Apple's newest iMacs, especially the 27-inch model, offer strong value thanks to their fast performance, good looks, and large, attractive displays. The new Mac Mini is not quite as compelling. We're looking at only the $799 2.53GHz model in this review, and with its particular combination of size and features, it competes in a strange middle ground. It's mostly fast enough to stand side by side with Windows-based PCs in its price range, but despite its size it doesn't offer the same flexibility as other small desktops. The $799 Mac Mini retains the appeal Mac Minis have always had for those who want a small not-quite-budget Mac for day-to-day productivity. For any other purpose, you'd be much better off with a system from one of the Mac Mini's Windows-based competitors.
The new Mac Mini, introduced by Apple back in October, received no changes to its physical design or external features compared with the last revision this past March. The case is still made from a combination of aluminum and plastic, and the size remains a svelte 2 inches high, by 6 inches wide and deep. Ports appear on the back of the Mac Mini only, and include five USB 2.0 ports, analog audio jacks, a Gigabit Ethernet output, a FireWire 800 port, and both Mini DVI and Mini DisplayPort outputs for video. Unlike the new 27-inch iMac, the Mini DisplayPort on the new Mac Mini does not double as a video input. A Mini DVI-to-DVI adapter comes in the box. You'll need to pay extra for adapters in other formats.
The changes to the new $799 Mac Mini include a 2.0GHz to 2.53GHz clock speed bump to the Intel Core 2 Duo CPU and 4GB of RAM, up from 2GB last time. With more system memory, the Mac Mini can also allocate more RAM to the GeForce 9400M video chip, which goes from 128MB to 256MB. While it still has a standard-definition DVD burner, the Mac Mini is capable enough to play 1080p HD video files with no noticeable stutter.
|Apple Mac Mini (2.53GHz, Fall 2009)||Gateway SX2800-01|
|CPU||2.53GHz Intel Core 2 Duo P8700||2.33GHz Intel Core 2 Quad Q8200|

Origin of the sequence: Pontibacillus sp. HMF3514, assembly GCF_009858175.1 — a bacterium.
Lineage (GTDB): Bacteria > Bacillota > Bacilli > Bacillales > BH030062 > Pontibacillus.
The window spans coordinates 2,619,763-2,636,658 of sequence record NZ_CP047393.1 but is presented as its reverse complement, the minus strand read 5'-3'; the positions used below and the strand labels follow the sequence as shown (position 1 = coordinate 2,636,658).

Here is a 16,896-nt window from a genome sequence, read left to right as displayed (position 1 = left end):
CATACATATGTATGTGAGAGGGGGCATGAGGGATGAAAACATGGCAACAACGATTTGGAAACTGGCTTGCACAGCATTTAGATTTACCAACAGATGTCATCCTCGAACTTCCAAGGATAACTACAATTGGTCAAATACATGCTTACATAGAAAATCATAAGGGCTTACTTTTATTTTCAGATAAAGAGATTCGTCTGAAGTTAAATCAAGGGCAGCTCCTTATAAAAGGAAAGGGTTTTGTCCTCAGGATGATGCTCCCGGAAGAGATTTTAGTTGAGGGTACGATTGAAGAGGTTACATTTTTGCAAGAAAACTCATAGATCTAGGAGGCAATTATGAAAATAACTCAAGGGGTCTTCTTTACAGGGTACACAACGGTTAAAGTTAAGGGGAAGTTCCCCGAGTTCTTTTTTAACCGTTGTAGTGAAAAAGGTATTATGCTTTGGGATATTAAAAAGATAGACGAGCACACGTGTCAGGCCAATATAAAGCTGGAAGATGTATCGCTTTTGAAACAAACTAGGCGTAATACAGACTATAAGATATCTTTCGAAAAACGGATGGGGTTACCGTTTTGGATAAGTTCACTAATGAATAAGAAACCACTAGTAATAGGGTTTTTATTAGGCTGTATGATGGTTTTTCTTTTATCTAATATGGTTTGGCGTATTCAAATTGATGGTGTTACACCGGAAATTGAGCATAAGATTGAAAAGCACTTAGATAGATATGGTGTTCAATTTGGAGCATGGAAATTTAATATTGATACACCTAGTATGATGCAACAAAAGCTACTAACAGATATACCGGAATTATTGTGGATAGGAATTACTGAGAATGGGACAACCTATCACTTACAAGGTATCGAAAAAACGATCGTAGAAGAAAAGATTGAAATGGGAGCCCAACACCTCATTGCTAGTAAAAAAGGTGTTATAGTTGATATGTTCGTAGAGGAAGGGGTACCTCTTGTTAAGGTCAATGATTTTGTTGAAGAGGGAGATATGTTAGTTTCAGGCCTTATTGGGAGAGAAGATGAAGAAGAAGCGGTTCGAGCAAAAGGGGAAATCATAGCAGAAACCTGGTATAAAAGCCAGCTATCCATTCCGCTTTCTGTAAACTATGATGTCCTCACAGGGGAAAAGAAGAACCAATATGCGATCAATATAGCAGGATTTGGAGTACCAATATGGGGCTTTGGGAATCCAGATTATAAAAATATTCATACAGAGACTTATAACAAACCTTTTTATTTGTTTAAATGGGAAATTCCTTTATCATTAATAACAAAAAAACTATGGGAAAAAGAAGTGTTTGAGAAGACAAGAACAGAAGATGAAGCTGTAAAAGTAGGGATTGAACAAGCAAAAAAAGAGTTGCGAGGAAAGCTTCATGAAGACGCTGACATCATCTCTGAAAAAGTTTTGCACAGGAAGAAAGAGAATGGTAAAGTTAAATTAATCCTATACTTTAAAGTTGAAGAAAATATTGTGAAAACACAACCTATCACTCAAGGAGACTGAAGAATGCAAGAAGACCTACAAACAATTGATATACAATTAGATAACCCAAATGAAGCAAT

|Memory||4GB 1,067MHz DDR3 SDRAM||4GB 800MHz DDR2 SDRAM|
|Graphics||256MB Nvidia Geforce 9400M||32MB (shared) Intel GMA X4500|
|Hard drives||320GB, 7,200rpm||640GB, 7,200rpm|
|Optical drive||dual-layer DVD burner||dual-layer DVD burner|
|Networking||Gigabit Ethernet, 802.11n, Bluetooth||Gigabit Ethernet|
|Operating system||Mac OS X 10.6.2||Windows Vista Home Premium (64-bit)|
The Gateway SX2800-01 might be the best comparison for the Mac Mini among desktops we've reviewed, but Dell's new Inspiron Zino HD is an equally appropriate matchup because of its small, boxy design. We're told that a Zino is on its way to us for review, and we hope to have it posted early in January, but we haven't put our hands on one yet. The Gateway above is also not the most up-to-date version of that system. It has been replaced by new models with new features and Windows 7.
Sticking to what we've seen, however, even the older Gateway SX2800-01 shows a few of the Mac Mini's shortcomings. First, the Gateway costs about $300 less. It doesn't have wireless networking like the Mac Mini, but that's really its only flaw. Since Wi-Fi is easy and cheap to add either via a USB stick or an internal card, it's also an easy enough thing to fix in the Gateway. The Gateway offers twice as much hard-drive space, and, more importantly, you can output video via its HDMI port. That makes the Gateway living-room-ready out of the box. Apple, in sticking to Mini DisplayPort and Mini DVI, requires you to jump through a few adapter hoops before you can easily connect the Mac Mini to a television.
|Rendering multiple CPUs||Rendering single CPU|